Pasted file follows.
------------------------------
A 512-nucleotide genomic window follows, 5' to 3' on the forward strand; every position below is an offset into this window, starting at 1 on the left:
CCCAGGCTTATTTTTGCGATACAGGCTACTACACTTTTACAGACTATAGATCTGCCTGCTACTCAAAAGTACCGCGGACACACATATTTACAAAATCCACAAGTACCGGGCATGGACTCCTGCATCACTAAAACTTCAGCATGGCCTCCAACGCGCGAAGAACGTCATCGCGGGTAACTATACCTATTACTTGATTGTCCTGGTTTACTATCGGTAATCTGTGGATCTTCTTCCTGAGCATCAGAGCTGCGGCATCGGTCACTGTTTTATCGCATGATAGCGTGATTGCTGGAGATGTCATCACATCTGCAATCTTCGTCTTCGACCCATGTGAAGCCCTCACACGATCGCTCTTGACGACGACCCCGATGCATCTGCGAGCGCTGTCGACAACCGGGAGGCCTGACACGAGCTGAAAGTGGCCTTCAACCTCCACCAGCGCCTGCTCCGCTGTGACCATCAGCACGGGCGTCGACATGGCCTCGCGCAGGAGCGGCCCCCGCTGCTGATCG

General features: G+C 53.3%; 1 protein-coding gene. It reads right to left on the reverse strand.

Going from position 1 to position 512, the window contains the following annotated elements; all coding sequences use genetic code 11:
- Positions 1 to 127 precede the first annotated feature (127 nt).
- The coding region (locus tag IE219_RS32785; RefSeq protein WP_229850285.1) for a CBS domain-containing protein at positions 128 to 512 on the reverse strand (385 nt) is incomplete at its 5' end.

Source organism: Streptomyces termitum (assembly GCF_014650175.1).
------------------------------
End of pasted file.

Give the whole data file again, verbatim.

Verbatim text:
A 512-nucleotide genomic window follows, 5' to 3' on the forward strand; every position below is an offset into this window, starting at 1 on the left:
CCCAGGCTTATTTTTGCGATACAGGCTACTACACTTTTACAGACTATAGATCTGCCTGCTACTCAAAAGTACCGCGGACACACATATTTACAAAATCCACAAGTACCGGGCATGGACTCCTGCATCACTAAAACTTCAGCATGGCCTCCAACGCGCGAAGAACGTCATCGCGGGTAACTATACCTATTACTTGATTGTCCTGGTTTACTATCGGTAATCTGTGGATCTTCTTCCTGAGCATCAGAGCTGCGGCATCGGTCACTGTTTTATCGCATGATAGCGTGATTGCTGGAGATGTCATCACATCTGCAATCTTCGTCTTCGACCCATGTGAAGCCCTCACACGATCGCTCTTGACGACGACCCCGATGCATCTGCGAGCGCTGTCGACAACCGGGAGGCCTGACACGAGCTGAAAGTGGCCTTCAACCTCCACCAGCGCCTGCTCCGCTGTGACCATCAGCACGGGCGTCGACATGGCCTCGCGCAGGAGCGGCCCCCGCTGCTGATCG

General features: G+C 53.3%; 1 protein-coding gene. It reads right to left on the reverse strand.

Going from position 1 to position 512, the window contains the following annotated elements; all coding sequences use genetic code 11:
- Positions 1 to 127 precede the first annotated feature (127 nt).
- The coding region (locus tag IE219_RS32785; RefSeq protein WP_229850285.1) for a CBS domain-containing protein at positions 128 to 512 on the reverse strand (385 nt) is incomplete at its 5' end.

Source organism: Streptomyces termitum (assembly GCF_014650175.1).